When honey bees walk across a surface, their feet often deposit an attractive, oily, colorless secretion that has a low volatility. This secretion has been shown to affect the behavior of other workers, thus is considered to be a pheromone. This chemical has been termed “footprint pheromone’ or “trail pheromone.” The secretion is believed to originate from the tarsal (Arnhart) glands. These glands are located in the 5th tarsomere of the fore-, mid- and hind-legs of adult honey bee queens, workers and drones. Their structural features are not caste or sex specific. The tarsal glands have the shape of a flattened sac within each of the last tarsal segments of each leg (Lensky et al. 1985). Each gland consists of a unicellular layer which surrounds and secretes into a sac-like cavity which forms the reservoir of the gland. The unicellular layer of epithelial cells contain an abundance of cellular organelles consistent with a secretory activity (Goodman 2003). The chemical is deposited by the terminal arolium between the tarsal claws as the bee walks about. In addition to the feet, it is deposited by the tip of the abdomen, which often trails over the surface as the bee walks (Caron and Connor 2013).
The cells of the tarsal gland differ from those of the Nasonov gland in that they do not have ducts to transport the secretory material either to the reservoir or to the exterior. The gland cells are bounded by cuticle and to enter the reservoir the secretion must cross this barrier (Goodman 2003). This type of gland cell is classified as class 1 (Noirot et al. 1974). It is not clear how the secretory material crosses the cuticle – does it diffuse through the cuticle or make use of a pore canal system? The means by which the secretion exits the tarsal gland cells and gets to the reservoir remains to be determined.
Honey bees show a variety of “footprint chemicals” which have been characterized by chromatographic techniques. Included are alkanes, alkenes, alcohols, organic acids, ethers, esters and aldehydes. Tarsal glands secrete 12 compounds specific to queens, 11 specific for workers and one specific to drones (Lensky et al. 1987). A further difference lies in their rate of secretion, the tarsal gland of the queen secreting at a much higher rate than that of the worker and the drone. The secretion of six-month-old queens is greater than two-year-old queens; the rate of secretion of the workers’ glands is 10-15 times less than that of the queen’s (Lensky et al. 1984).
Secretions with very different functions are deposited by the tarsi of both queens and workers (Blum 1992). In the worker, the pheromone appears to belong to those chemicals that assist the bee in orientation. Workers deposit a persistent trail pheromone at their hive entrance and the attractiveness of this secretion increases with the number of workers depositing it (Butler et al. 1970). It appears that bees also mark forage sites with the footprint pheromone, thus increasing their attractiveness to other foragers (Ferguson and Free 1979). Thus flowers and sites containing artificial pheromone lures are more attractive to other workers than similar resources that have not been marked with footprint pheromone. There is also some suggestion that footprint pheromone may help short-term marking of individual flowers whose nectar source has been depleted – helping to avoid unproductive visits (Free 1987).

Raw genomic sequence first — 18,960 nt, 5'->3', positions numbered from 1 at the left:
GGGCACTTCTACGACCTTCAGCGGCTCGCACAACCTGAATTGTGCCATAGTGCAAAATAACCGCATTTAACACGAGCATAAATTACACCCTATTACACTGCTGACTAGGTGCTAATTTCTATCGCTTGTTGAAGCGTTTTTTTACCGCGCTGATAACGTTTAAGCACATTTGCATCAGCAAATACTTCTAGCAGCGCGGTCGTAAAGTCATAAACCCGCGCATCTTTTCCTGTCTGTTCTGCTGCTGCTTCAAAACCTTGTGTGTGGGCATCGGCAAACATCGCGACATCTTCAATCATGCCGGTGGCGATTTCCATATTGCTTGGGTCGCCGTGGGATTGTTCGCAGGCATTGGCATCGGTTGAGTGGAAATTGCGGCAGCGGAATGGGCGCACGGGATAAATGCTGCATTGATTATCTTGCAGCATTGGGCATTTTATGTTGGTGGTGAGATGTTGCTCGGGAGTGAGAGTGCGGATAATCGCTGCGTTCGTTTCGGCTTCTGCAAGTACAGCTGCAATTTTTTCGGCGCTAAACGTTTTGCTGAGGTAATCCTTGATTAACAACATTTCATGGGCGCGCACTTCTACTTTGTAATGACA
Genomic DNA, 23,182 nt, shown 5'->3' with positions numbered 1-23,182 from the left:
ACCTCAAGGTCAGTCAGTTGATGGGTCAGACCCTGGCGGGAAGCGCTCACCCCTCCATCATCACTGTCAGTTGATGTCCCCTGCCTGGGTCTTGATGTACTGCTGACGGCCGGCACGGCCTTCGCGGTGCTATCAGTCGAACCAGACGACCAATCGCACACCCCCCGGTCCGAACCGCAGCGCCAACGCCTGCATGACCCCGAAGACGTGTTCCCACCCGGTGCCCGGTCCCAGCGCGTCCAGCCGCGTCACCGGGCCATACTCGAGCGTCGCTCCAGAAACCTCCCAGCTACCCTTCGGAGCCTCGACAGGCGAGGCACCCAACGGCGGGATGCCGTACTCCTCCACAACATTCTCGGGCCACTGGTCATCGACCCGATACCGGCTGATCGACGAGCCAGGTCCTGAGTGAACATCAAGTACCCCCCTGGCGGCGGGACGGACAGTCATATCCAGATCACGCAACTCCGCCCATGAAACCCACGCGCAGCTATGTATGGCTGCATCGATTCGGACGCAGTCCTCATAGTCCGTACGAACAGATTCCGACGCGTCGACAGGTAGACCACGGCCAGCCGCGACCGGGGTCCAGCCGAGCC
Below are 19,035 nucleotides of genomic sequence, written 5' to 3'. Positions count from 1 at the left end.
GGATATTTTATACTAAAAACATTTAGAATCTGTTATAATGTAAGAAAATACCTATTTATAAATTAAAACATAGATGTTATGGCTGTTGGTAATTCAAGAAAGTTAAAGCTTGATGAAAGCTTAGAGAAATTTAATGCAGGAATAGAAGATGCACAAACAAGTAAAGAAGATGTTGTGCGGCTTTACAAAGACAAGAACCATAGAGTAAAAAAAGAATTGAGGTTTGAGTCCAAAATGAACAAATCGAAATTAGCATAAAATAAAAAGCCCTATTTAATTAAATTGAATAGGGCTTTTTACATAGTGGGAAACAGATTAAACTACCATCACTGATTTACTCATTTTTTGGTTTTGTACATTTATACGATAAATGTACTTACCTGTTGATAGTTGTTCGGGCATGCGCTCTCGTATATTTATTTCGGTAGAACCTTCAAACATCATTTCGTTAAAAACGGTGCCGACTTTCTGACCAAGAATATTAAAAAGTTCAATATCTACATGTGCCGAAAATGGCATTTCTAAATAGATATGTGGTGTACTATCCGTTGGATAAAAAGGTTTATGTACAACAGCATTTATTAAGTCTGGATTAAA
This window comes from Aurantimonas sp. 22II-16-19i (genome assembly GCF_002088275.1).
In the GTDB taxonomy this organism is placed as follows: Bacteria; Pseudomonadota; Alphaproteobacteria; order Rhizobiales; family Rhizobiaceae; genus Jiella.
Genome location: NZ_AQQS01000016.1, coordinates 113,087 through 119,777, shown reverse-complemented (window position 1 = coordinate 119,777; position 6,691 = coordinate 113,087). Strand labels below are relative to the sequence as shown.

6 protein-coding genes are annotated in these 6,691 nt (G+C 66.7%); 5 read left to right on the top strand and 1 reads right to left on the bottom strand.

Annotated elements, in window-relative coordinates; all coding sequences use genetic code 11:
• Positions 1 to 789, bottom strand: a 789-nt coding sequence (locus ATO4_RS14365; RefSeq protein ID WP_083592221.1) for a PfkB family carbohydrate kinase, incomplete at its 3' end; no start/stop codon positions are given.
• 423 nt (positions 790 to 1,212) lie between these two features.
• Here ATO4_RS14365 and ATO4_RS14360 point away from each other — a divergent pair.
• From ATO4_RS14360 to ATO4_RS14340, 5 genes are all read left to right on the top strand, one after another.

Butler et al. (1969) showed that crawling workers, apparently involuntarily, deposit a ‘footprint substance’ that attracts other workers and stimulates them to enter the hive. Homecoming honey bees are also attracted by an odor in the hive atmosphere which may be part of the ‘footprint substance.’ This footprint pheromone, which is certainly perceived olfactorily and possibly also chemotactically, is persistent but probably not colony specific. Glass entrance tunnels that have been marked with this trail pheromone are much preferred by homecoming bees to clean glass entrance tunnels. The attractiveness of an entrance tunnel increased with the number of workers that had previously used it up to about 400 workers, thereafter its attractiveness failed to increase further. The trail pheromone of workers from another colony was also attractive but slightly less so than that of workers from a bee’s own colony.
The floor and inside walls of the hive or nest and the combs themselves are also probably marked with trail pheromone. The accumulation of trail pheromone on comb may partially explain why old comb is more attractive than new (Free 1987). Butler (1967) found that bees he had trained to forage in a darkened arena produced an odor trail between their hive and the dish of sugar syrup.
It is well established that a glass dish on which bees have been foraging for sucrose syrup is more attractive to potential foragers than a clean dish, probably because of an attractive trail pheromone the foraging bees have left behind. Experiments that have demonstrated this involved training bees to collect sugar syrup from tubes or dishes placed on a circular table. The tubes or dishes with syrup were replaced by empty ones, provided with different odors and placed equidistant from the table center; the number of bees that landed on or touched each tube or dish was compared. The table was rotated continuously so the bees did not become conditioned to any particular position (Ribbands 1954; Butler et al. 1969; Ferguson and Free 1979).